WASHINGTON — The Air Force Chief of Staff said he has concerns with plans to trim the fleet’s total flight hours by 10 percent in fiscal 2008, and told Congress he may re-examine the cost-cutting move.

“I’m on the verge of not being comfortable with this, and I’ve asked our folks to look at ways to get some of that money back,” Gen. Michael Moseley told members of the House Armed Services Committee on Wednesday.

“We have a variety of simulators, some of them are really magnificent, some of them are just procedural trainers. But the notion that you can substitute simulator time for flying time … in my view, this reaches the limit.”

The reduction of about 200,000 flight hours, resulting in a projected savings of $428 million, will come from training exercises and not affect any missions or current operations, officials said.

Moseley and Air Force Secretary Michael Wynne said the moves will help preserve the service’s current aircraft — the average age of the planes is nearly 25 years, Wynne said — and also save money to help pay for the future fleet.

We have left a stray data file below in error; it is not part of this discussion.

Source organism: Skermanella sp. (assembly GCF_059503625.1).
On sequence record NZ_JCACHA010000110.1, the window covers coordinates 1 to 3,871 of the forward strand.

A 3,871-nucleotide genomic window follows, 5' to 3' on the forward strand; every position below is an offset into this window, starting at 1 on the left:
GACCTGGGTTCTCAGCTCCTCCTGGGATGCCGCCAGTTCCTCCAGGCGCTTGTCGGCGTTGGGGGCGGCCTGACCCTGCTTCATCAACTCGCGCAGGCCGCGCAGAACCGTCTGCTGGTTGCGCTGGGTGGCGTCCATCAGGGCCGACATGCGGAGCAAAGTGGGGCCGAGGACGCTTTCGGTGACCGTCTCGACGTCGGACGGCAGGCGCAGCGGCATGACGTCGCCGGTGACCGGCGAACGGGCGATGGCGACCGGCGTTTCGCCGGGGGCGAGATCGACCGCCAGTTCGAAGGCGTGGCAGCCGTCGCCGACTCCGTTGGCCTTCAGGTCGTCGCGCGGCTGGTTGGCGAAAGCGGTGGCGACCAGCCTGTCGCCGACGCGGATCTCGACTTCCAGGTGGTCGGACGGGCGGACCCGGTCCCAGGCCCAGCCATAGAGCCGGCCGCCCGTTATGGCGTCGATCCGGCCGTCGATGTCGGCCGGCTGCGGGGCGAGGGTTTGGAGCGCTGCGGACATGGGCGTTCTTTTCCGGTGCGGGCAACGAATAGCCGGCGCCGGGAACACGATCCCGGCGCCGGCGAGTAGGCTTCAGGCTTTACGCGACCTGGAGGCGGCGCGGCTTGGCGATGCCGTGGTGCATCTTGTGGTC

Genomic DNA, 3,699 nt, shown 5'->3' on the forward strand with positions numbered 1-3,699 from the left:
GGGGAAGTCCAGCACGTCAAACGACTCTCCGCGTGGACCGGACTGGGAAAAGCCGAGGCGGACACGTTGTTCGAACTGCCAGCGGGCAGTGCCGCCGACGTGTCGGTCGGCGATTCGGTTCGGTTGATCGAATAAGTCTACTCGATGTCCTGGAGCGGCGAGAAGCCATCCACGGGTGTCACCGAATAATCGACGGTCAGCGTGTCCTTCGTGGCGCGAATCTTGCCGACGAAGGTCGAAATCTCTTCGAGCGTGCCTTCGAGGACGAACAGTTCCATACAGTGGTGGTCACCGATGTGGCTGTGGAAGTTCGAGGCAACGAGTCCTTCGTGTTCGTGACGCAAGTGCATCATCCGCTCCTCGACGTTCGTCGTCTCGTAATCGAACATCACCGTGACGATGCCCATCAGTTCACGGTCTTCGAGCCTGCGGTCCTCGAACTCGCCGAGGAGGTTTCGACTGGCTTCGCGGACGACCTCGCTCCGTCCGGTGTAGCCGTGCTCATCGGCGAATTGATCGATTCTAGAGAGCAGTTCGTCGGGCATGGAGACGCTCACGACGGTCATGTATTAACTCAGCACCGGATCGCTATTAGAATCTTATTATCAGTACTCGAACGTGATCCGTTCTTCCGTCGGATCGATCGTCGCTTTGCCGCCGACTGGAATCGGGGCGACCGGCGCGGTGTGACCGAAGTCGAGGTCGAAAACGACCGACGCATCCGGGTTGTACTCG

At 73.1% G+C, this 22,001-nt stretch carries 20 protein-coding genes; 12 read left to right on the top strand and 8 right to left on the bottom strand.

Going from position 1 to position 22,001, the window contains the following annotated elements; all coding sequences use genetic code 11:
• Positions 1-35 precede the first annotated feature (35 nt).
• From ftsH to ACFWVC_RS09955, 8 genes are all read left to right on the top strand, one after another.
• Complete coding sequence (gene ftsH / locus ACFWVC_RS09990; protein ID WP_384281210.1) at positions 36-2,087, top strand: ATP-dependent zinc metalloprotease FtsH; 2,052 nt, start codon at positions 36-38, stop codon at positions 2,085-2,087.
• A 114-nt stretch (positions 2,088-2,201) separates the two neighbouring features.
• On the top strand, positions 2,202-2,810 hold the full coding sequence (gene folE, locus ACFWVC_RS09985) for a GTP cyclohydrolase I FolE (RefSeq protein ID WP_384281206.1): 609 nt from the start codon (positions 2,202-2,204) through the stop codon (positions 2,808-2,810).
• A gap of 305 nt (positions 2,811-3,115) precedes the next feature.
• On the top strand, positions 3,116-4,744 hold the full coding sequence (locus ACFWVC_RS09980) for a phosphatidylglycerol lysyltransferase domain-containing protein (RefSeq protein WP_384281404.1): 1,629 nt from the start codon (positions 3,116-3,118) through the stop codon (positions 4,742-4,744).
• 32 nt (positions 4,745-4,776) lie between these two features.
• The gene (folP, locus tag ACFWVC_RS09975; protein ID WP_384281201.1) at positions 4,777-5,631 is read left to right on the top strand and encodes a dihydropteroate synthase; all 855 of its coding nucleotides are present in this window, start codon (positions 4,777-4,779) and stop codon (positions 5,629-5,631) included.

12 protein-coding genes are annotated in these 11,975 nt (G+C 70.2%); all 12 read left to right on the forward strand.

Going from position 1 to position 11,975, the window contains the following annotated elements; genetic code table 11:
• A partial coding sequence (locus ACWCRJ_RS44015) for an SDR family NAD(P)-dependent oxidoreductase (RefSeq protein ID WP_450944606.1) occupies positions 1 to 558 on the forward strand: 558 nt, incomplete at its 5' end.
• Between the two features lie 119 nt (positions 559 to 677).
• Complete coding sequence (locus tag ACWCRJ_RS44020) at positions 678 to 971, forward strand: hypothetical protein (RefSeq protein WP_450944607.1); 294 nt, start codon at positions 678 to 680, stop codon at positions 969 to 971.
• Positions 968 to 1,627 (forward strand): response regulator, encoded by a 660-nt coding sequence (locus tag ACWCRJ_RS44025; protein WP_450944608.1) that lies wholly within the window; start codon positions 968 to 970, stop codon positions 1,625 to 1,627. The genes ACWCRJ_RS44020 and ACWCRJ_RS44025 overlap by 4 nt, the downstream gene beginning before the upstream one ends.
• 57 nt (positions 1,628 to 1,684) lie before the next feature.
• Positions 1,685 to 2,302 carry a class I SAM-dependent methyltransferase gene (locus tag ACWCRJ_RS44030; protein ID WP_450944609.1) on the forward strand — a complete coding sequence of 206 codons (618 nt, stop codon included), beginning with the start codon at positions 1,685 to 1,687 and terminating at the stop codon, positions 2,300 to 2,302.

Wynne said at least part of the reduction is connected to the force’s planned personnel reductions next year. The budget plans drop the active duty end strength by 5,600 to 328,000 and the reserve by 7,400 to 67,500.

But Moseley said that won’t account for most of the reduction, and will cut into air time for many pilots’ training.

“The simulator business is interesting, but at the end of the day, it’s a simulator,” Moseley said. “You have to actually be able to fly the planes.”

The service officials said they will be studying the long-term impact of reduced training this summer.

In addition, Wynne said they’ll look at increases in the Army and Marine Corps end strengths and if that will require the Air Force to rethink plans to reduce the force to 316,000 active airmen by 2010, if those services will continue to need additional transport and combat support.

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